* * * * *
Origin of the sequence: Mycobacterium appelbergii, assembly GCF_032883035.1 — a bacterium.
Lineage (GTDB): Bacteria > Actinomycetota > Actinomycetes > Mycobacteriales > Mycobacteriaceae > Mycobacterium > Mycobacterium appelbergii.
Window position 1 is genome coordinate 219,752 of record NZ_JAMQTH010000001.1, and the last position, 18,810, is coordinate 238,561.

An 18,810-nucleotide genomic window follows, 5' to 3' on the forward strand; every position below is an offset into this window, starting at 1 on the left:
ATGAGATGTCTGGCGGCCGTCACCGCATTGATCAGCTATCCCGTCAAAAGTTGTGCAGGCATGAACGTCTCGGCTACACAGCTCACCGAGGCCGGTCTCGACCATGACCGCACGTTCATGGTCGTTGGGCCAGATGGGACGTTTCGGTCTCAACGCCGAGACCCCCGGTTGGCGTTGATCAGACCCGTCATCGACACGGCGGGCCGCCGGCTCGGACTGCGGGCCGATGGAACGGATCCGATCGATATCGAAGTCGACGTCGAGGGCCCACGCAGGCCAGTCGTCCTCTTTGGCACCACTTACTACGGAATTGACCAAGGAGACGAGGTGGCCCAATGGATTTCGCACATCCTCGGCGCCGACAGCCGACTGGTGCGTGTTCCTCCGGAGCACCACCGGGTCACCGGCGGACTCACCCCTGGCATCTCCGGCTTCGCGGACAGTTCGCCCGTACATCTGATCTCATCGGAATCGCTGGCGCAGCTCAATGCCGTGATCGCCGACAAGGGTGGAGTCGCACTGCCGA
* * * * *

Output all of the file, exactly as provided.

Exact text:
Origin of the sequence: Mycobacterium appelbergii, assembly GCF_032883035.1 — a bacterium.
Lineage (GTDB): Bacteria > Actinomycetota > Actinomycetes > Mycobacteriales > Mycobacteriaceae > Mycobacterium > Mycobacterium appelbergii.
Window position 1 is genome coordinate 219,752 of record NZ_JAMQTH010000001.1, and the last position, 18,810, is coordinate 238,561.

An 18,810-nucleotide genomic window follows, 5' to 3' on the forward strand; every position below is an offset into this window, starting at 1 on the left:
ATGAGATGTCTGGCGGCCGTCACCGCATTGATCAGCTATCCCGTCAAAAGTTGTGCAGGCATGAACGTCTCGGCTACACAGCTCACCGAGGCCGGTCTCGACCATGACCGCACGTTCATGGTCGTTGGGCCAGATGGGACGTTTCGGTCTCAACGCCGAGACCCCCGGTTGGCGTTGATCAGACCCGTCATCGACACGGCGGGCCGCCGGCTCGGACTGCGGGCCGATGGAACGGATCCGATCGATATCGAAGTCGACGTCGAGGGCCCACGCAGGCCAGTCGTCCTCTTTGGCACCACTTACTACGGAATTGACCAAGGAGACGAGGTGGCCCAATGGATTTCGCACATCCTCGGCGCCGACAGCCGACTGGTGCGTGTTCCTCCGGAGCACCACCGGGTCACCGGCGGACTCACCCCTGGCATCTCCGGCTTCGCGGACAGTTCGCCCGTACATCTGATCTCATCGGAATCGCTGGCGCAGCTCAATGCCGTGATCGCCGACAAGGGTGGAGTCGCACTGCCGA